3. An odd lineup management for the Rangers so far is having dressed seven defensemen for each of their first three games. Six of them have points; only Adam Fox is without one.
4. It’s early, especially for the Rangers, but only Tampa Bay has a better shooting percentage among Eastern Conference teams (14.9) than the Rangers (13.3).
5. Despite having played only three games through Wednesday night, the Rangers have the second-worst shot attempts differential at 5-on-5 in the league (minus47); only the Islanders are worse (minus-64 in six games).
1. The Caps dodged a bullet when they beat Toronto on Wednesday night. They avoided going winless at home in their first four games for the first time since opening the 1982-1983 home portion of the season 0-3 with one tie. The last and only time they lost their first four games on home ice was in 1975-1976, their second season and a year in which they finished 11-59-10 overall and won only six home games all season.
2. Through Wednesday’s games, John Carlson was the only defenseman ranked in the top-ten in points (third with 14). He had three goals and 11 assists, while the other six defensemen to dress for the Caps so far had a total of one goal (Dmitry Orlov) and seven assists.
3. Orlov has been skating in some bad luck (or was making or was witness to some glaring errors). His on-ice shot attempts-for percentage at 5-on-5 was 54.27, but he was a team-worst minus-6 among all skaters.
4. The Caps have dressed 20 skaters so far this season. Only five are “plus” players through Wednesday’s games. Nic Dowd (plus-1 in five games) and Garnet Hathaway (plus-2 in eight games) are the only forwards.
5. The Caps had shot attempts-for percentages at 5-on-5 over 50 percent in each of their first four games (58.56 percent overall). They have not been over 50 percent in any of their last four games (45.91 percent overall).
The Peerless’ Players to Ponder
New York: Artemi Panarin
In the Rangers’ rush to get younger, one should not lose sight of the fact that their big free agent acquisition – left winger Artemi Panarin – will only turn 28 years old at the end of this month. He is there to score goals. Over his first four seasons, his 116 goals (with Chicago and Columbus) was more goals scored than any Ranger had over the last five seasons (Chris Kreider had 114 over those five seasons). Panarin’s goal production should be a given, based on his first four seasons, over which he posted 30, 31, 27, and 28 goals last season. But his setting up teammates should not be underrated, either. His 204 assists over four seasons coming into this one was tied for 11th (with Evgeny Kuznetsov) in the league, and he was one of only five wingers among the top dozen in that category. Panarin goes into tonight’s game against New Jersey with goals in two of his first three games as a Ranger, and he is 5-4-9, plus-4, in 12 career games against the Capitals.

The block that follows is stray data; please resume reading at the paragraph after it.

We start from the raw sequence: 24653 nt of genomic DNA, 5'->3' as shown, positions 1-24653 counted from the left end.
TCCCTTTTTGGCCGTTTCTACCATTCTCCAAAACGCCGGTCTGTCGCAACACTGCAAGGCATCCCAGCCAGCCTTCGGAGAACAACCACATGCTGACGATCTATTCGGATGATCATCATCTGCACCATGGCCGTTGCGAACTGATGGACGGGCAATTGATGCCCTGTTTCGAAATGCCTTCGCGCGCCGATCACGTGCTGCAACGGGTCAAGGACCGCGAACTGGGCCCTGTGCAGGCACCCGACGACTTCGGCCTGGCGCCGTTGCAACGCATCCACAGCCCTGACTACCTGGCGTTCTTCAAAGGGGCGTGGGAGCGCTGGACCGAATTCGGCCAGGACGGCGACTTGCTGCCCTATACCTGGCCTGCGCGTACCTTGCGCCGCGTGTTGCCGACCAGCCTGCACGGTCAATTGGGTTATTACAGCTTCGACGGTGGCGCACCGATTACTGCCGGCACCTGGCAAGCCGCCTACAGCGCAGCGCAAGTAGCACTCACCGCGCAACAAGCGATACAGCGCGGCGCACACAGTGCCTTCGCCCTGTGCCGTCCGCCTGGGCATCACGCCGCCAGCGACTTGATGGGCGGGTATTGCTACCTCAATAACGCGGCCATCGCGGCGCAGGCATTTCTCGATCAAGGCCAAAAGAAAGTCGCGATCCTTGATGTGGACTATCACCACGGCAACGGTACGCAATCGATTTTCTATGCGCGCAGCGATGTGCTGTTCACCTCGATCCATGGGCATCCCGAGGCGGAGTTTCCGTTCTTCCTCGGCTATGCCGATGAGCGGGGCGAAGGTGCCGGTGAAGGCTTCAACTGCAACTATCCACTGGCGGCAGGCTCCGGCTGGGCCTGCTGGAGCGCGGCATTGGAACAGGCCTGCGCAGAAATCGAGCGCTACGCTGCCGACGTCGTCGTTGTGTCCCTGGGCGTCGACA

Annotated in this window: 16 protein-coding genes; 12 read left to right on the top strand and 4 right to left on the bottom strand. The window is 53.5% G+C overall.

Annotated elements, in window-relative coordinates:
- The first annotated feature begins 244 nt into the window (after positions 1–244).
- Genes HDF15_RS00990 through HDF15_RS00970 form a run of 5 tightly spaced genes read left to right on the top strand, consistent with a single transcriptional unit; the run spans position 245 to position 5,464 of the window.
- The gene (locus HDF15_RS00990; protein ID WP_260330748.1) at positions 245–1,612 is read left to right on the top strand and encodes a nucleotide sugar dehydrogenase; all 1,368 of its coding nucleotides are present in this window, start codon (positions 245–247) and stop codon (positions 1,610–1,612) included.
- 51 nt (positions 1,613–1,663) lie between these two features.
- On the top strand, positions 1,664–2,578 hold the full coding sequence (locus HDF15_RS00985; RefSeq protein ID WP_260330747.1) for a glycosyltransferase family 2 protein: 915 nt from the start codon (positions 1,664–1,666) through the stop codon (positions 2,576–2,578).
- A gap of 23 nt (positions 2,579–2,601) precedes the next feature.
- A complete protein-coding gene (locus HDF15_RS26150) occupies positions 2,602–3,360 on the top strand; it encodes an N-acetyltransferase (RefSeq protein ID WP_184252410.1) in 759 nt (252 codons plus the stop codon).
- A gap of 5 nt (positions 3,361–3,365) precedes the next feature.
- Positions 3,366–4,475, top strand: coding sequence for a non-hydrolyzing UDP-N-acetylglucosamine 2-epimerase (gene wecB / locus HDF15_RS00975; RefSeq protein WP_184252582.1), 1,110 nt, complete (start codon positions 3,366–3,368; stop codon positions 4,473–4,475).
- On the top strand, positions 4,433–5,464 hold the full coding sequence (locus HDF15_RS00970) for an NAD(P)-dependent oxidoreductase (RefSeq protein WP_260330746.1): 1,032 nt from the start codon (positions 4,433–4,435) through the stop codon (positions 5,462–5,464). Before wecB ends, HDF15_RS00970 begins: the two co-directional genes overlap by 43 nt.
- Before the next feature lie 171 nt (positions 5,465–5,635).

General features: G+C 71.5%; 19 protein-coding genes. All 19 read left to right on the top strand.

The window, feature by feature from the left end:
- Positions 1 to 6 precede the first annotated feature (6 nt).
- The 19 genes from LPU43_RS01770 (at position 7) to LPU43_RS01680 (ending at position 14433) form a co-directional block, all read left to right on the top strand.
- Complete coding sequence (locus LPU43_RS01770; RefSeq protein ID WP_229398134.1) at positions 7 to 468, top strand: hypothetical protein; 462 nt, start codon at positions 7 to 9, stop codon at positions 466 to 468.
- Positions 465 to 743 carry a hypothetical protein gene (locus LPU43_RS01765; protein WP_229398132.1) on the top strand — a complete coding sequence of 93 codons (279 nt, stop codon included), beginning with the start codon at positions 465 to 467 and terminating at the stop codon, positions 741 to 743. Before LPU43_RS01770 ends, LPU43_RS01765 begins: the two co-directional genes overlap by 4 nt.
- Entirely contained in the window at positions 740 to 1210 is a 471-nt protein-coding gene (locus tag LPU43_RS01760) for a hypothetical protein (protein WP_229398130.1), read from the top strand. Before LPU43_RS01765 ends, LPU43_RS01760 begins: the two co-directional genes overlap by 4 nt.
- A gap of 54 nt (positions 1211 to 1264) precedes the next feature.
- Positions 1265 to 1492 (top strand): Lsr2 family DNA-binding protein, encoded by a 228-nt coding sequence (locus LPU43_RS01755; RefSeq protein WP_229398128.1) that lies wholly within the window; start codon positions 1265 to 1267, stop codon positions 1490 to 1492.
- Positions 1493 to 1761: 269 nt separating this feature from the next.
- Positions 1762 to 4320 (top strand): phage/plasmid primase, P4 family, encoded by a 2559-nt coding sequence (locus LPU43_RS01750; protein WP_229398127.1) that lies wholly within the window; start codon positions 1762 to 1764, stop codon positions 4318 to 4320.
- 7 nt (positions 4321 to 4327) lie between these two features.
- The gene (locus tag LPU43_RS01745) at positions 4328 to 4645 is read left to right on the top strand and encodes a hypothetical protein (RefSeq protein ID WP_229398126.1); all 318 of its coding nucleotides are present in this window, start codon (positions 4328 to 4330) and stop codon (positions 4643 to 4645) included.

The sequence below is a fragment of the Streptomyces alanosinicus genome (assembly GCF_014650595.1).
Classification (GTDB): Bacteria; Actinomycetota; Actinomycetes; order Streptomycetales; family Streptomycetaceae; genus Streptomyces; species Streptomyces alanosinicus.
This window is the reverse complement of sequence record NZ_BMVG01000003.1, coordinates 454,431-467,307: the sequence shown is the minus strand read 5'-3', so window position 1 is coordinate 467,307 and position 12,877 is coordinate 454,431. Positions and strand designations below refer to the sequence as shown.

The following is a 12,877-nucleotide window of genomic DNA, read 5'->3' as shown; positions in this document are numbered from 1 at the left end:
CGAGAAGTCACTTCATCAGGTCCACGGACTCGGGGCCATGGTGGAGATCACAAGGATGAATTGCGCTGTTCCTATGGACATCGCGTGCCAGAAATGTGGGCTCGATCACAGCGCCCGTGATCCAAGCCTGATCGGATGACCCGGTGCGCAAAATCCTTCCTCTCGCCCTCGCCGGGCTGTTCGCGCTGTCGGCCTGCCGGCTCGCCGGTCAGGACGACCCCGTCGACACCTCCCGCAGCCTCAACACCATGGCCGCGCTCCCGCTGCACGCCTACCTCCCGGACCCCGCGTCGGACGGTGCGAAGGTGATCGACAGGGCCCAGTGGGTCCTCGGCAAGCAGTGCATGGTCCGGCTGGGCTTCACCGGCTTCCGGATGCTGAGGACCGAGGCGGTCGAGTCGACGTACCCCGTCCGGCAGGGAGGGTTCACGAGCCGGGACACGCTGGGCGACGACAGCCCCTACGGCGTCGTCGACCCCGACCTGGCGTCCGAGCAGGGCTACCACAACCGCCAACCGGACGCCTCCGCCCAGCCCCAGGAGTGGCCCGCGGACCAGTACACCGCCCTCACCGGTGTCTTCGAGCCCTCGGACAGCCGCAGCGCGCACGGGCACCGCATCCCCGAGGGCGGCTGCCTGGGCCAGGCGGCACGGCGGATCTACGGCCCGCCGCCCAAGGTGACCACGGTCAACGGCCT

Washington: Evgeny Kuznetsov
After spending the first three games of the season on suspension, Evgeny Kuznetsov has points in each of the five games for which he has dressed so far (3-3-6). But the Caps are 2-2-1 in those games. Part of the problem is his personal shot attempts-for percentage at 5-on-5. When he is on ice, the Caps are at 37.50 percent, his being the second worst such number on the club (Nic Dowd is at 30.77 percent). He has been on ice for six goals against in five games, sixth-most among the 13 forwards to have dressed so far, despite his playing three fewer games than each of the forwards on ice for more goals against. He is hardly alone in having night-and-day issues in the ends (Alex Ovechkin and Nicklas Backstrom lead all forwards in points but have the worst plus-minus numbers in that group), but he is part of a problem that needs correcting. Hockey is a 60-minute game, but it is also a 200-foot game, and even if Kuznetsov is not going to be on short lists for a Selke Trophy as top defensive forward, he – and the Caps in general – need to display better balance than they have so far, especially considering that the Caps are under 50 percent in shot attempts-for percentage in each of the last four games. Kuznetsov is 6-13-19, plus-7, in 20 career games against the Rangers.
In the end…
The Caps are getting a young Ranger team coming off a game the previous night against another divisional rival. The usual factors would seem to apply here. Pressure early, frustrate the younger opponent, don’t let them get too confident in themselves. One thing to look for here will be how the Caps defend the Rangers. Washington has yet to hold an opponent under three goals in four games on home ice so far. This game should break the string.
Capitals 4 – Rangers 2